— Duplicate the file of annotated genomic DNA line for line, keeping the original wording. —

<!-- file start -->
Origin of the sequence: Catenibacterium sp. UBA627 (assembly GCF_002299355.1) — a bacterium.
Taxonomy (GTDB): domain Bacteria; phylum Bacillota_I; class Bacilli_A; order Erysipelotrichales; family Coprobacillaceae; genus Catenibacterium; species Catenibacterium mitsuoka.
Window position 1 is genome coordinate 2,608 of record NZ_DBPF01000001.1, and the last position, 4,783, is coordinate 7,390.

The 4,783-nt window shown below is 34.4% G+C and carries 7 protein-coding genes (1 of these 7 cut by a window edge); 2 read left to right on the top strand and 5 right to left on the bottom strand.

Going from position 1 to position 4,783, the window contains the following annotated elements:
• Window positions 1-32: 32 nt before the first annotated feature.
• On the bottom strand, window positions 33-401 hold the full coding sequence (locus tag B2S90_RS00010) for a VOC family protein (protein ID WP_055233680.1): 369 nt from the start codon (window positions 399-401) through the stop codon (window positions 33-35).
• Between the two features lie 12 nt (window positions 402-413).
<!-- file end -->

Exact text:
Origin of the sequence: Catenibacterium sp. UBA627 (assembly GCF_002299355.1) — a bacterium.
Taxonomy (GTDB): domain Bacteria; phylum Bacillota_I; class Bacilli_A; order Erysipelotrichales; family Coprobacillaceae; genus Catenibacterium; species Catenibacterium mitsuoka.
Window position 1 is genome coordinate 2,608 of record NZ_DBPF01000001.1, and the last position, 4,783, is coordinate 7,390.

The 4,783-nt window shown below is 34.4% G+C and carries 7 protein-coding genes (1 of these 7 cut by a window edge); 2 read left to right on the top strand and 5 right to left on the bottom strand.

Going from position 1 to position 4,783, the window contains the following annotated elements:
• Window positions 1-32: 32 nt before the first annotated feature.
• On the bottom strand, window positions 33-401 hold the full coding sequence (locus tag B2S90_RS00010) for a VOC family protein (protein ID WP_055233680.1): 369 nt from the start codon (window positions 399-401) through the stop codon (window positions 33-35).
• Between the two features lie 12 nt (window positions 402-413).